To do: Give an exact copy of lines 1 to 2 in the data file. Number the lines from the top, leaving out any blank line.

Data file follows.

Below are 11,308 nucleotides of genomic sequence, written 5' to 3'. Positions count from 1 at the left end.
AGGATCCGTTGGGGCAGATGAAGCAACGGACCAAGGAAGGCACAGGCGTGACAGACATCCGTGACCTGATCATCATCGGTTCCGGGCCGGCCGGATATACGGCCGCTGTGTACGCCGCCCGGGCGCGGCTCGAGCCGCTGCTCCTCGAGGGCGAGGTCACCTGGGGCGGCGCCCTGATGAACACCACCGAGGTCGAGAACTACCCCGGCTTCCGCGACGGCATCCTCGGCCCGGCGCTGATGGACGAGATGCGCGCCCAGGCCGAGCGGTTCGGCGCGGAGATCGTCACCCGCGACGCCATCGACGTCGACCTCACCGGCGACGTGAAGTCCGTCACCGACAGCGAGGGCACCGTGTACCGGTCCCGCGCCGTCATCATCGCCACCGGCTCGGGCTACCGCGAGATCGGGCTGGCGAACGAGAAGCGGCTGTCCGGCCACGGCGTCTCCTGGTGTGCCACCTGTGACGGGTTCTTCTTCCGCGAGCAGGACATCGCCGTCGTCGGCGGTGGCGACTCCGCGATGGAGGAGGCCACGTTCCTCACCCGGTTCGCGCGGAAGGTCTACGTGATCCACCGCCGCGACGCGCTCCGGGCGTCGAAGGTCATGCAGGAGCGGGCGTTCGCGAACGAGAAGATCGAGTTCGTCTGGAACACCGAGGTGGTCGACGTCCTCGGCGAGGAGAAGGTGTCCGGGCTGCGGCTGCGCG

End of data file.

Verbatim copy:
Below are 11,308 nucleotides of genomic sequence, written 5' to 3'. Positions count from 1 at the left end.
AGGATCCGTTGGGGCAGATGAAGCAACGGACCAAGGAAGGCACAGGCGTGACAGACATCCGTGACCTGATCATCATCGGTTCCGGGCCGGCCGGATATACGGCCGCTGTGTACGCCGCCCGGGCGCGGCTCGAGCCGCTGCTCCTCGAGGGCGAGGTCACCTGGGGCGGCGCCCTGATGAACACCACCGAGGTCGAGAACTACCCCGGCTTCCGCGACGGCATCCTCGGCCCGGCGCTGATGGACGAGATGCGCGCCCAGGCCGAGCGGTTCGGCGCGGAGATCGTCACCCGCGACGCCATCGACGTCGACCTCACCGGCGACGTGAAGTCCGTCACCGACAGCGAGGGCACCGTGTACCGGTCCCGCGCCGTCATCATCGCCACCGGCTCGGGCTACCGCGAGATCGGGCTGGCGAACGAGAAGCGGCTGTCCGGCCACGGCGTCTCCTGGTGTGCCACCTGTGACGGGTTCTTCTTCCGCGAGCAGGACATCGCCGTCGTCGGCGGTGGCGACTCCGCGATGGAGGAGGCCACGTTCCTCACCCGGTTCGCGCGGAAGGTCTACGTGATCCACCGCCGCGACGCGCTCCGGGCGTCGAAGGTCATGCAGGAGCGGGCGTTCGCGAACGAGAAGATCGAGTTCGTCTGGAACACCGAGGTGGTCGACGTCCTCGGCGAGGAGAAGGTGTCCGGGCTGCGGCTGCGCG